The Freshour Cylinders
Ever since Harrison Ford brought the Indiana Jones character to life on the silver screen, archaeology has become a promising narrative force in fiction and film. Historical fiction itself has had its niche, be it accurate or contrived simply as a hook on which to hang a good plot. Speer Morgan uses both accurate archaeology and history in his fifth, and perhaps most impressive novel, The Freshour Cylinders.
Morgan creates a believable and enticing frame: 46 wax helical cylinders designed for a 1933-model Dictaphone have found their way into the hands of a historian who sets out to discover their contents and significance. The Freshour Cylinders combines intelligence, suspense, history and social commentary to tell the story of the Spiro Indian Mound, the Fort Smith, Okla. area and several well-wrought characters.
Morgan uses the town and area surrounding the Arkansas-Oklahoma border, the Spiro, Okla. Indian mound and the summer heat of the Dust bowl in 1934 as the milieu for The Freshour Cylinders. The sense of place envelops and immerses the reader, creating a verisimilitude that is honest, appealing and original. Morgan also peoples this intense landscape with some of the most well defined, realistic and memorable characters that I have come across in recent years. Foremost is an often sagacious part-Indian assistant prosecutor, Tom Freshour. Freshour moves this story along at an even clip, uncovering feint after feint, and becoming involved with Rainy Davis, a strong willed young widow with a free spirit and love of archaeology. Our hero presents the story much like Raymond Chandler’s Philip Marlowe would, with dialogue and narration that is very fluid. Like Chandler, Morgan uses Freshour to make pointed, accurate, and intuitive comments about life in the Southwest during the 1930s. In the following excerpt Freshour comments on the failure of the Roosevelt Administration’s Indian affairs policy. As an Indian, Freshour is inside, looking out, looking back in:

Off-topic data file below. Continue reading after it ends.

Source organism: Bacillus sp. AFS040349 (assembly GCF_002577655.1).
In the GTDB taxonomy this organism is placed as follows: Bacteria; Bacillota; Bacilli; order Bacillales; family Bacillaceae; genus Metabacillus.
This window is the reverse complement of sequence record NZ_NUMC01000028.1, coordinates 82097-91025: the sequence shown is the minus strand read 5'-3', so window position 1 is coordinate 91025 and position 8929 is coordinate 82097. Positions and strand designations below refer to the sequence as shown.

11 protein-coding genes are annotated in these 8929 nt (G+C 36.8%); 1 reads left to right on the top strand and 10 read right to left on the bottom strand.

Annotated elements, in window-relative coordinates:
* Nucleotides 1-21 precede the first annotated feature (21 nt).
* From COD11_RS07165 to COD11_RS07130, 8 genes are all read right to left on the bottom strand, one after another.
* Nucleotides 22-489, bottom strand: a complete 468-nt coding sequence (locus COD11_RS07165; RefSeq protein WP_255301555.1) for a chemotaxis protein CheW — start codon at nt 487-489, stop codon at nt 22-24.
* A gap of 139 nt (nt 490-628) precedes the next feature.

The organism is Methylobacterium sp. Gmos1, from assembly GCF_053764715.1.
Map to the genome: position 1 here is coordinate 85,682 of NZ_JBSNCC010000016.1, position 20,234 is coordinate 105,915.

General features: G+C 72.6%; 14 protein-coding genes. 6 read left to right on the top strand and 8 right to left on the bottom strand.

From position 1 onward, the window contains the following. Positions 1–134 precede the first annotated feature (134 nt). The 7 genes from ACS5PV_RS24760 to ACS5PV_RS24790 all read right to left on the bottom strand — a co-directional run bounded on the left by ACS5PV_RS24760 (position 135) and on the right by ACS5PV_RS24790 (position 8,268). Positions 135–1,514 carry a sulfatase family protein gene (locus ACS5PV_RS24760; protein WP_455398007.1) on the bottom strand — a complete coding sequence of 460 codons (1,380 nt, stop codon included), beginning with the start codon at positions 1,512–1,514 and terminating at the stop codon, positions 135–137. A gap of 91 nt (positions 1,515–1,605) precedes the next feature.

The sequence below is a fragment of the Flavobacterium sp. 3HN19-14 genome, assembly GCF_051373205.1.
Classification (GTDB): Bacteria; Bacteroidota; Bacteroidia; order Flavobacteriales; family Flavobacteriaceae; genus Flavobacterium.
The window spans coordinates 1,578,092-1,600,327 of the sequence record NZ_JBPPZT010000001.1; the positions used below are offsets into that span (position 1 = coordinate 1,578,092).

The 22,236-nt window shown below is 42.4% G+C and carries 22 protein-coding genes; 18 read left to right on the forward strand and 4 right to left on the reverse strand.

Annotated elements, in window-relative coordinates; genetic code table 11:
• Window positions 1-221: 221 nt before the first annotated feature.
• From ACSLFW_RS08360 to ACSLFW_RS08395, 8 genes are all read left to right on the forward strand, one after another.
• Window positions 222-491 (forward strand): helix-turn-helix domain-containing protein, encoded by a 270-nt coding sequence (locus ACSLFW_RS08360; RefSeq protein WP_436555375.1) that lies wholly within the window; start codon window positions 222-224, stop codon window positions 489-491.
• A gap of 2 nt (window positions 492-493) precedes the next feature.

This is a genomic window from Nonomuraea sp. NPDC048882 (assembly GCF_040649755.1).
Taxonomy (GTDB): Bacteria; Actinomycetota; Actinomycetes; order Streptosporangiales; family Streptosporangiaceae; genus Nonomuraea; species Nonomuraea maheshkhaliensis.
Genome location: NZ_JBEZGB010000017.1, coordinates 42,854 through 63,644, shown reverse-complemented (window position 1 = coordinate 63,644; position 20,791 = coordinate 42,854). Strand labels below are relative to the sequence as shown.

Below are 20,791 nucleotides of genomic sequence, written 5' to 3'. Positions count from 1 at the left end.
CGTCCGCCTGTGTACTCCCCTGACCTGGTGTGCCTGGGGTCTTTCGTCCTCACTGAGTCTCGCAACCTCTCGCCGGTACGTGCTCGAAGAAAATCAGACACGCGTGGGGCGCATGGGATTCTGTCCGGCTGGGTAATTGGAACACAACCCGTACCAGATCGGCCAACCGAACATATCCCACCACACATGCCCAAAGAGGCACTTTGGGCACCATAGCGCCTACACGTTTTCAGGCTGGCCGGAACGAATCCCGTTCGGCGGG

I had spent a good many years working for the living Indians, and it was frustrating, grief inspiring work. I was working for people who had given up, or wanted to give up, war-blasted cynics, existentialists…Clients who sat in their houses as useless as the leeches who were sucking out their blood, clients wasted by booze who didn’t bother to farm or anything else. People with income—more income than their neighbors—who were so disorganized that they lost their teeth by thirty and died of cirrhosis at thirty-five, clients for whom the money only hurried along the rot. The money wasn’t it. Not all of it. Not really. Maybe the new boys in Washington had something. Maybe it was a good idea to give up on integration. I’d been among the first wave, trained so white I didn’t know how white I was. I was so white I could talk white circles around most white men. But I had been born an Indian and raised in a shithole Indian orphanage, and I had lived in one of the most Indian places in Oklahoma for several years and clerked for a wonderful man who had been a chief of the tribe. In my life I had witnessed the whole spectrum of this cursed place.”